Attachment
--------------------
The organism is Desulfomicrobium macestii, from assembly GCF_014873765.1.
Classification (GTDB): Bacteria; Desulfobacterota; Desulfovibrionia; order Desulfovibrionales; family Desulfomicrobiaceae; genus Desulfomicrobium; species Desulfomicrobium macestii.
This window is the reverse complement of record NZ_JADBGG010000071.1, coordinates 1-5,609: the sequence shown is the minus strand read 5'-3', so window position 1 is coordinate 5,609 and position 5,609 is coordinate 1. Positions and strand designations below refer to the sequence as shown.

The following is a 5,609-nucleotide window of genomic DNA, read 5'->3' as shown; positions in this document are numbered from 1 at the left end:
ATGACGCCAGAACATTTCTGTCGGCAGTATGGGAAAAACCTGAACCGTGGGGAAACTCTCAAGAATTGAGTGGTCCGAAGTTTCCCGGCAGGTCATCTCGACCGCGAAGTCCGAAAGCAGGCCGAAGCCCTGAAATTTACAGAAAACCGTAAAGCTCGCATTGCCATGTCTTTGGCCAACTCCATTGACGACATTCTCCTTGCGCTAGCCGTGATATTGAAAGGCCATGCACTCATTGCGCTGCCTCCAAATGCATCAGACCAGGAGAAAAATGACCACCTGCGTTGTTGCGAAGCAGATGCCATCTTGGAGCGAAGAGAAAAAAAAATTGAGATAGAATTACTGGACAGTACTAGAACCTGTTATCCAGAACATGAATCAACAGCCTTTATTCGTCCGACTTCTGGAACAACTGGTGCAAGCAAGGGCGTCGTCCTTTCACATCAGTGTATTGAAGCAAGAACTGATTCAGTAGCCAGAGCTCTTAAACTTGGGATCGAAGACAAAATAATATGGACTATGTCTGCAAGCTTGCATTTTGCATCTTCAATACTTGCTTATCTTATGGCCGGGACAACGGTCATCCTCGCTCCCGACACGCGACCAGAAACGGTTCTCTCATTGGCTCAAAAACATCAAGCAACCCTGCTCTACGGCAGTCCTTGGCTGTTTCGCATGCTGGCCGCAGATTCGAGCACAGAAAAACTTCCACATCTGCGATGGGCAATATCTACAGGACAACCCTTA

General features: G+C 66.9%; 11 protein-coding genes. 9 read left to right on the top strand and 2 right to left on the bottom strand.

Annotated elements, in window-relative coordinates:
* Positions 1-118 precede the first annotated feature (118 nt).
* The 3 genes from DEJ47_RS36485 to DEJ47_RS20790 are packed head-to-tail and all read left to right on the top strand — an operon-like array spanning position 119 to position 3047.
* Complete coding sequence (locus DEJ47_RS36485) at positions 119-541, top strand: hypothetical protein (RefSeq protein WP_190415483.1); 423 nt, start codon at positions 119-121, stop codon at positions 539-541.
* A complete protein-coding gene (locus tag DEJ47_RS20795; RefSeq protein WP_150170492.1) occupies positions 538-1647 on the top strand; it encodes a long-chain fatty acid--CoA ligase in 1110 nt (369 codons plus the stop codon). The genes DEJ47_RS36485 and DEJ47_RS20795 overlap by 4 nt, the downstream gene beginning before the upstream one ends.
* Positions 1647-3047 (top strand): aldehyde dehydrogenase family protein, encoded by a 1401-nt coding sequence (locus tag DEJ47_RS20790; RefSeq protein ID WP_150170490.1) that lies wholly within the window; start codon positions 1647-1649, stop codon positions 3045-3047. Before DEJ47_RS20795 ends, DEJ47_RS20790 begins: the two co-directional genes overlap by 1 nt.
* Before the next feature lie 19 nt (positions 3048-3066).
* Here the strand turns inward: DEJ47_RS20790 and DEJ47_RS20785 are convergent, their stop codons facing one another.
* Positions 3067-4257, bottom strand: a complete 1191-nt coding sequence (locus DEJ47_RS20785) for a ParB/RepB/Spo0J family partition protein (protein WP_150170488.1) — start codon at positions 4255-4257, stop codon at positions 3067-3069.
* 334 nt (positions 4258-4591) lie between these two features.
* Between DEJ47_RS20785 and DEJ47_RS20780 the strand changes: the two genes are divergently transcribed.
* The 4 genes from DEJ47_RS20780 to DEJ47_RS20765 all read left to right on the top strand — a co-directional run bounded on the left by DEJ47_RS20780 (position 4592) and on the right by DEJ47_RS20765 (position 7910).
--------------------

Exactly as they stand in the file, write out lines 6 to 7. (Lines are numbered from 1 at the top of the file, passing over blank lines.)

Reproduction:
General features: G+C 66.9%; 11 protein-coding genes. 9 read left to right on the top strand and 2 right to left on the bottom strand.

Annotated elements, in window-relative coordinates: